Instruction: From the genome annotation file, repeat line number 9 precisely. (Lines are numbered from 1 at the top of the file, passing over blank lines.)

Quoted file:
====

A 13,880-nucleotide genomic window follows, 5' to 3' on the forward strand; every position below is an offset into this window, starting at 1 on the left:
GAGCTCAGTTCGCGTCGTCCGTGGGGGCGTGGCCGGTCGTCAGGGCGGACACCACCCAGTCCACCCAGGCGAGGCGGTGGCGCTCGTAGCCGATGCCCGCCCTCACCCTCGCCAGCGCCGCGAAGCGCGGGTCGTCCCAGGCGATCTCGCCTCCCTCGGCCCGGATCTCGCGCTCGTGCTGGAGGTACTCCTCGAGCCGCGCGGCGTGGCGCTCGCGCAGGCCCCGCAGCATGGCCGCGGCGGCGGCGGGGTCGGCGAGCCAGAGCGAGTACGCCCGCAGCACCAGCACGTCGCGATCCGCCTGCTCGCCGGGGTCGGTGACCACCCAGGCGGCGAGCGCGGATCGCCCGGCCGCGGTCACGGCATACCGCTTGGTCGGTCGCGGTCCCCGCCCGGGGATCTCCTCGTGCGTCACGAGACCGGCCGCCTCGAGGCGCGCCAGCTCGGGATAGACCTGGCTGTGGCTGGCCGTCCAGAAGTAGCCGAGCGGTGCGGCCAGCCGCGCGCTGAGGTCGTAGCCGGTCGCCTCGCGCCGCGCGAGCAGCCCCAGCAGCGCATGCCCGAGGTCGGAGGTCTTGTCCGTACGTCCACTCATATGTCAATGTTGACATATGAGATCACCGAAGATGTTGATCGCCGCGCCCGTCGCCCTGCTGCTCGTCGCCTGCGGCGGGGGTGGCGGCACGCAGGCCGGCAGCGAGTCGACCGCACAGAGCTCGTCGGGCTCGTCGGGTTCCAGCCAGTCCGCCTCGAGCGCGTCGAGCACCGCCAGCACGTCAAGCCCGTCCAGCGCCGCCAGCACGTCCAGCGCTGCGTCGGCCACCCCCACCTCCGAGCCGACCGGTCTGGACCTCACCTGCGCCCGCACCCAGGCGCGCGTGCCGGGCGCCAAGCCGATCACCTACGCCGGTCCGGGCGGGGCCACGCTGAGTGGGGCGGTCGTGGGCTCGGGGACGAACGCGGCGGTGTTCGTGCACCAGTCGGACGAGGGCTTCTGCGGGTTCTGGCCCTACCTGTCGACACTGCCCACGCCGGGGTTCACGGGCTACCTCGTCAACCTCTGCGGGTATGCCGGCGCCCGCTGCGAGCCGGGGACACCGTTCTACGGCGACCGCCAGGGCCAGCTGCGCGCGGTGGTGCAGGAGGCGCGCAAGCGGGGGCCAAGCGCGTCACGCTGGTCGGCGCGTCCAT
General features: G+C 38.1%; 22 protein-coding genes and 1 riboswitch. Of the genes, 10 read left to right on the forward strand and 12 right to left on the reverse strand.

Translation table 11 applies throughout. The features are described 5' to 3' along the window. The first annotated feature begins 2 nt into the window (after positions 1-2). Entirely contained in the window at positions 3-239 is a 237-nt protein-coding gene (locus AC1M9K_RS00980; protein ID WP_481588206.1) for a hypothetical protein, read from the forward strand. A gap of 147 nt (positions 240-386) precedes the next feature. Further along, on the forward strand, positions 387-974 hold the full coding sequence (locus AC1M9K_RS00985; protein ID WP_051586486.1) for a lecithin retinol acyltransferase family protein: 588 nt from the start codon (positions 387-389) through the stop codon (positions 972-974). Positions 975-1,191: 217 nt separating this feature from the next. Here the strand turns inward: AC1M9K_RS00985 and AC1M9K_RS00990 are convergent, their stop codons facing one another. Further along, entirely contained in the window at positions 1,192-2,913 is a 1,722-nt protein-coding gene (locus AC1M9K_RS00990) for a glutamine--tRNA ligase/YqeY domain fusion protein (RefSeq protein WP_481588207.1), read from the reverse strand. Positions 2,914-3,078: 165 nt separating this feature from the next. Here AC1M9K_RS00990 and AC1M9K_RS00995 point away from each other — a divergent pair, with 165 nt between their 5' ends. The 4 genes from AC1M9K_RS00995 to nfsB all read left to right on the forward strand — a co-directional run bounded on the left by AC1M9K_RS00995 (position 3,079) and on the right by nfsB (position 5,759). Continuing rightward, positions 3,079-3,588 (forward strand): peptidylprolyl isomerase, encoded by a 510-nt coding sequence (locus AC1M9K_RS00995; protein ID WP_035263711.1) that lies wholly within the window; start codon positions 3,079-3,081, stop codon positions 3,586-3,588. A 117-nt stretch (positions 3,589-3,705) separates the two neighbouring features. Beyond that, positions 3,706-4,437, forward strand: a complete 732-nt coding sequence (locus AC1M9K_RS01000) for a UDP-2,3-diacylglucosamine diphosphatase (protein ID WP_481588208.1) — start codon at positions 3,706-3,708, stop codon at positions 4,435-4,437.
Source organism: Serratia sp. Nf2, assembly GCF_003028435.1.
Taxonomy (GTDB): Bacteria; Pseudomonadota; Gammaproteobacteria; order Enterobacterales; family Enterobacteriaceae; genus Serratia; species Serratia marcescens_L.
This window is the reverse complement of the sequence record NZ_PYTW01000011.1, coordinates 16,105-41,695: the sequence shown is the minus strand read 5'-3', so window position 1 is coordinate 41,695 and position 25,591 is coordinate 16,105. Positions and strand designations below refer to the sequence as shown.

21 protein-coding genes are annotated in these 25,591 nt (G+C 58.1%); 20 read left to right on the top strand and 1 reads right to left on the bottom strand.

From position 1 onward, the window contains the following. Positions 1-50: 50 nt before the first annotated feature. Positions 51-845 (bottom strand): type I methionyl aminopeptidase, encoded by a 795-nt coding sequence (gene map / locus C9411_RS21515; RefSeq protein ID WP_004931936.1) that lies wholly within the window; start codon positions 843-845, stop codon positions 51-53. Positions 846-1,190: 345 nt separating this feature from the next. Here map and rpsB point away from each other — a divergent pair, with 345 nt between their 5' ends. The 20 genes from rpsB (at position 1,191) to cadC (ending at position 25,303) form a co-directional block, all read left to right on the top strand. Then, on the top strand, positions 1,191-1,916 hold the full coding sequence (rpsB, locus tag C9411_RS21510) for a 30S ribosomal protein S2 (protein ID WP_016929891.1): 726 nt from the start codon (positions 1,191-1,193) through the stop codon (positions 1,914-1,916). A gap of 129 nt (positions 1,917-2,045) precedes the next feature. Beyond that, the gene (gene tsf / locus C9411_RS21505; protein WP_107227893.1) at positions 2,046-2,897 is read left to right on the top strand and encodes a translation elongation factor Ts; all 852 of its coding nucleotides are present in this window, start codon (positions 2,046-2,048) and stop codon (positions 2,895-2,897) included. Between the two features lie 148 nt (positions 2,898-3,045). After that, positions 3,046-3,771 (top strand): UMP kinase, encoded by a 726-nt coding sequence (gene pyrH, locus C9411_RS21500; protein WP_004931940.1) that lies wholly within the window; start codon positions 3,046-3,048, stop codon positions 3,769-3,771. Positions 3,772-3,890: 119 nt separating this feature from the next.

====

From position 1 onward, the window contains the following. Positions 1-50: 50 nt before the first annotated feature. Positions 51-845 (bottom strand): type I methionyl aminopeptidase, encoded by a 795-nt coding sequence (gene map / locus C9411_RS21515; RefSeq protein ID WP_004931936.1) that lies wholly within the window; start codon positions 843-845, stop codon positions 51-53. Positions 846-1,190: 345 nt separating this feature from the next. Here map and rpsB point away from each other — a divergent pair, with 345 nt between their 5' ends. The 20 genes from rpsB (at position 1,191) to cadC (ending at position 25,303) form a co-directional block, all read left to right on the top strand. Then, on the top strand, positions 1,191-1,916 hold the full coding sequence (rpsB, locus tag C9411_RS21510) for a 30S ribosomal protein S2 (protein ID WP_016929891.1): 726 nt from the start codon (positions 1,191-1,193) through the stop codon (positions 1,914-1,916). A gap of 129 nt (positions 1,917-2,045) precedes the next feature. Beyond that, the gene (gene tsf / locus C9411_RS21505; protein WP_107227893.1) at positions 2,046-2,897 is read left to right on the top strand and encodes a translation elongation factor Ts; all 852 of its coding nucleotides are present in this window, start codon (positions 2,046-2,048) and stop codon (positions 2,895-2,897) included. Between the two features lie 148 nt (positions 2,898-3,045). After that, positions 3,046-3,771 (top strand): UMP kinase, encoded by a 726-nt coding sequence (gene pyrH, locus C9411_RS21500; protein WP_004931940.1) that lies wholly within the window; start codon positions 3,046-3,048, stop codon positions 3,769-3,771. Positions 3,772-3,890: 119 nt separating this feature from the next.